Another set of challenges involved the appropriate relationship between the Assemblies of God and other Pentecostal churches, the Reformation churches and the Roman Catholic Church.
In the 1960s and 1970s, the Assemblies of God followed with curiosity the charismatic renewal in non-pentecostal Protestant churches and of the Catholic Church. An internal ADI report published in 1972 outlined “the wind of the Spirit is blowing freely outside the normally recognized Pentecostal organizations:”
The Assemblies of God cannot approve what is evidently unscriptural in doctrine and conduct, but neither do they categorically condemn everything that does not totally conform to our parameters. It is important to find our way on the scriptural path, avoiding the two extremes of an ecumenism that compromises the principles of Scripture and an exclusivism that is not faithful to true Christianity.
In 1976, the ADI signed agreements of understanding and spiritual affiliation with the Christian Church of North America and with the Italian Christian Churches of Northern Europe, thus underlining the non-unique character of the relationship with the American Assemblies of God. In 1983, the Gipsy Evangelical Mission, which has about 700 Sinti and Roma evangelicals, was welcomed into the ADI.
These events suggest a gradual movement toward opening a dialogue and collaboration with other Pentecostal groups. Such a movement would be in harmony with the interdenominational dialogue policies that are already acceptable in the American Assemblies of God. The agreement between the ADI and the “Elim” churches is evidence of this continuing movement.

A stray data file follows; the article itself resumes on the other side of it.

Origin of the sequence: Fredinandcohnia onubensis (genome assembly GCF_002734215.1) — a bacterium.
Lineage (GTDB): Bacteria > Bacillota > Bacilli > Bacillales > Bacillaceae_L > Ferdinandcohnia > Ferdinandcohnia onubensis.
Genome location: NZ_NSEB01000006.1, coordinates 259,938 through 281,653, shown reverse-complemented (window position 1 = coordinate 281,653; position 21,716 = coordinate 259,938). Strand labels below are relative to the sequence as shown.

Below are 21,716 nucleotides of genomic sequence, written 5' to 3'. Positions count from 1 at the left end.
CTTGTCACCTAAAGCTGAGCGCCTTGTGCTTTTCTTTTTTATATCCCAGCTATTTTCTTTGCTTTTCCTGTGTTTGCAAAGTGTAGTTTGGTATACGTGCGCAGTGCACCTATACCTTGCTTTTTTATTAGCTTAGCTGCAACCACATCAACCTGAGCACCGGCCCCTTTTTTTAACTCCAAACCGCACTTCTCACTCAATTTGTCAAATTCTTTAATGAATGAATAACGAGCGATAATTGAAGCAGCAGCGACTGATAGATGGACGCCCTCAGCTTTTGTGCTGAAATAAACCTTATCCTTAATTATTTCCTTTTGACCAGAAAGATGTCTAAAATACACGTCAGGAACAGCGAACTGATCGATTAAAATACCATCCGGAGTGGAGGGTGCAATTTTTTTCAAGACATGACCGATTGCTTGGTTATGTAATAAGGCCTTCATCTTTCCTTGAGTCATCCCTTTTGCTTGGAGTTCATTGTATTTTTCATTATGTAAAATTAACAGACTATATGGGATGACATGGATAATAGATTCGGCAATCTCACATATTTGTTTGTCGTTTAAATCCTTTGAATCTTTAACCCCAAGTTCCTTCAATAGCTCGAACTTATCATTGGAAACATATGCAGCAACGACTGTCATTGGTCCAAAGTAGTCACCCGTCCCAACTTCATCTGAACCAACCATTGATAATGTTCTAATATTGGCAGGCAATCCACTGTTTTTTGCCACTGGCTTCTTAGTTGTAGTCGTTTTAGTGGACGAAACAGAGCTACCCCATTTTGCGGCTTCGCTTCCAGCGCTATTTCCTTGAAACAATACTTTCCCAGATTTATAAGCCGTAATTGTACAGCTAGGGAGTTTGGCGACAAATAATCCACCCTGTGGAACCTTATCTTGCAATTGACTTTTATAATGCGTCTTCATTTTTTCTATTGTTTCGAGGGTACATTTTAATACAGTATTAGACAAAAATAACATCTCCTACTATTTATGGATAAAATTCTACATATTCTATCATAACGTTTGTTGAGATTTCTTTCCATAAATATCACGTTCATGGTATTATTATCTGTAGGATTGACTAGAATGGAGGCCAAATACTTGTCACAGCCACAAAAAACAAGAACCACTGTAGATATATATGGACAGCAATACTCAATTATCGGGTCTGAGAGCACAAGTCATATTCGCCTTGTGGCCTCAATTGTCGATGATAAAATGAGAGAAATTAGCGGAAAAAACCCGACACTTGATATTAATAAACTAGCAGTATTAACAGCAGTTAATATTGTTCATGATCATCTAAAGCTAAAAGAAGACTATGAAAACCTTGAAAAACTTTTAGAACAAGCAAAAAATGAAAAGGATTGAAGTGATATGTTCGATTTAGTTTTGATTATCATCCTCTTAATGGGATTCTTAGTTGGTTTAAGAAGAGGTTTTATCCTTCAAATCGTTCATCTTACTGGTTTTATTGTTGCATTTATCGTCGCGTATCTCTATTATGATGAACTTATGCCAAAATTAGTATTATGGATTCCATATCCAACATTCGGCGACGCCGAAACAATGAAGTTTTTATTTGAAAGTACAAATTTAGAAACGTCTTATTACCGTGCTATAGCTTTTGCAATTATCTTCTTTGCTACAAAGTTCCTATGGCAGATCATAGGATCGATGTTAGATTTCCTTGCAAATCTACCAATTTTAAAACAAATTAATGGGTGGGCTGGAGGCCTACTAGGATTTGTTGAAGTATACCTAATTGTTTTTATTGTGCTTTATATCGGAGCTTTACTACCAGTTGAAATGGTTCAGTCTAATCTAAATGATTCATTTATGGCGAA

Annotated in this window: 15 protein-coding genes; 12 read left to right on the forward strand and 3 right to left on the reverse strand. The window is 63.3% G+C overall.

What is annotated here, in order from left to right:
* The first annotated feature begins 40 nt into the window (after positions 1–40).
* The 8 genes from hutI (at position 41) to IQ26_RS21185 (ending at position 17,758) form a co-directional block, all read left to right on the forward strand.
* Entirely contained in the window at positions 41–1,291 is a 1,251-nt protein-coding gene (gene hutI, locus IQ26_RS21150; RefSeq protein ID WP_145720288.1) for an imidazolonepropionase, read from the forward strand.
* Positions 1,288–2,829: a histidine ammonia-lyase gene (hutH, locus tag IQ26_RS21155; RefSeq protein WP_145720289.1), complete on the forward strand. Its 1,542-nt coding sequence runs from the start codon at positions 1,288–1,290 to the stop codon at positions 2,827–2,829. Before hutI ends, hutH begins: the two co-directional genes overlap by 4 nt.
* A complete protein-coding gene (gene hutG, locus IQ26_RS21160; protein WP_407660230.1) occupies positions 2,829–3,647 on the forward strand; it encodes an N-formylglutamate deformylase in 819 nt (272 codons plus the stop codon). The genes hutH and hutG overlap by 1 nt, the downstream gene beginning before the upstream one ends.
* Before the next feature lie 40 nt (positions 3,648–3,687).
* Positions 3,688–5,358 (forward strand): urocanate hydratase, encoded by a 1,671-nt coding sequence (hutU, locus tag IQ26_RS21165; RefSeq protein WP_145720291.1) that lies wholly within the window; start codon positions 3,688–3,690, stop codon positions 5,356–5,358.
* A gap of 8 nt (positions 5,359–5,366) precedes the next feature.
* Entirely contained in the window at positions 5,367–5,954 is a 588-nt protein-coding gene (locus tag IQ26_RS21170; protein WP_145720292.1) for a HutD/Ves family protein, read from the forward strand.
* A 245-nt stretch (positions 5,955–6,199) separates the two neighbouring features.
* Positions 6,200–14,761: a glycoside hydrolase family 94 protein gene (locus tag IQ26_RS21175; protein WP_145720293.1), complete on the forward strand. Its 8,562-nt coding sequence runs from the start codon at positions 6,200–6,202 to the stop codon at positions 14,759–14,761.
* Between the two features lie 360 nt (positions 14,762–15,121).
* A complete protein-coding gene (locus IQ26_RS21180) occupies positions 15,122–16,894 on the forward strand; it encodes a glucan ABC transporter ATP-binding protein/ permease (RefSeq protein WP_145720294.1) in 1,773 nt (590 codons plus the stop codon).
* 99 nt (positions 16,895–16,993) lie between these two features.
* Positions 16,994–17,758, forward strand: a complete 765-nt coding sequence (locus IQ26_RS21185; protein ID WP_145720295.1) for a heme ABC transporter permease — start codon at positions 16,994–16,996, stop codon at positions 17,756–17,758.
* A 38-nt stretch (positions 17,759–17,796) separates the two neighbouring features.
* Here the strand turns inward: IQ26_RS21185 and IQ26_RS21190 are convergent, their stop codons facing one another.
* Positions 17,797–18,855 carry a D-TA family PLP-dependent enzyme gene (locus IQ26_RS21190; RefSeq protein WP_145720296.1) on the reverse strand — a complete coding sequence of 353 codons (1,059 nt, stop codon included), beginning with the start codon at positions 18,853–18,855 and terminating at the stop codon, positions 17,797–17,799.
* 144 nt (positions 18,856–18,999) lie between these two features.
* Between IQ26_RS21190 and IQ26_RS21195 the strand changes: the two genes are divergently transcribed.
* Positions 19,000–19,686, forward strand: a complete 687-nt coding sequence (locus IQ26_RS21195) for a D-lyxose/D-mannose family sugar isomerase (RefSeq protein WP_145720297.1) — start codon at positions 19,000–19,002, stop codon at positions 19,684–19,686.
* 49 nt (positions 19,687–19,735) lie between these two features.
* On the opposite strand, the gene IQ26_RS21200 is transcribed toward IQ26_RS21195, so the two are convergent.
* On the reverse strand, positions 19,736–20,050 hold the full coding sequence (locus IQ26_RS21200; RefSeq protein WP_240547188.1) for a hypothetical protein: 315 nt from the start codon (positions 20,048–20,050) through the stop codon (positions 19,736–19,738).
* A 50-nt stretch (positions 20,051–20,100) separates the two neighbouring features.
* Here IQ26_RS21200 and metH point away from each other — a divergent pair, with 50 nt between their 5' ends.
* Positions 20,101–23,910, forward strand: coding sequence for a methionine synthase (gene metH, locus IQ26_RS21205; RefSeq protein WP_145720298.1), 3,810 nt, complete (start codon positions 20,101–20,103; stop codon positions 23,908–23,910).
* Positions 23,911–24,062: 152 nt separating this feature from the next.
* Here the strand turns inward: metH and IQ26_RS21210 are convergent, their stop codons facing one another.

Finally, the Assemblies of God in Italy have created a particular and unique religious form. ADI history shows deeply the ADI has interacted with Italian culture through its history. The church is not the product of a “foreign” mission but rather the product of a fruitful meeting between Italian immigration and Pentecostal awakening in the U.S. Both the first pioneers and then the first members of the communities in Italy were born “Catholics.” Historically, Italian Catholicism has not only been a religion with a parochial structure and a hierarchical and pyramidal organization. It has also created an organic solidarity system that has operated as monopoly without other religious competition, and that has brought together religion, society and politics. In the long breath of history, the fact that two Italian immigrants planted the seed of Pentecostalism in Italy is a significant fact for at least two reasons. It has created the grafting of a different way of being Christian in a country with Catholic hegemony, it has attempted to experiment with a way of being a church that is a clear alternative to Roman Catholicism (Berzano and Introvigne 1994; Introvigne and Zoccatelli 2013).
Image #1: Luigi Francescon.
Image #2: William Howard Durham.
Image #3: The Assembly of God venue on Chicago’s West Grand Avenue.
Image #4: Giacomo Lombardi.
Image #5: The seat of the Assembly of God community in the lawyer’s office in Rome.
Image #6: The service in a congregation in Rho (Milan).
Image #7: Roberto Bracco.
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Bracco, Roberto. 2012. La verità vi farà liberi. Roma: GK Edizioni.
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12 October 2020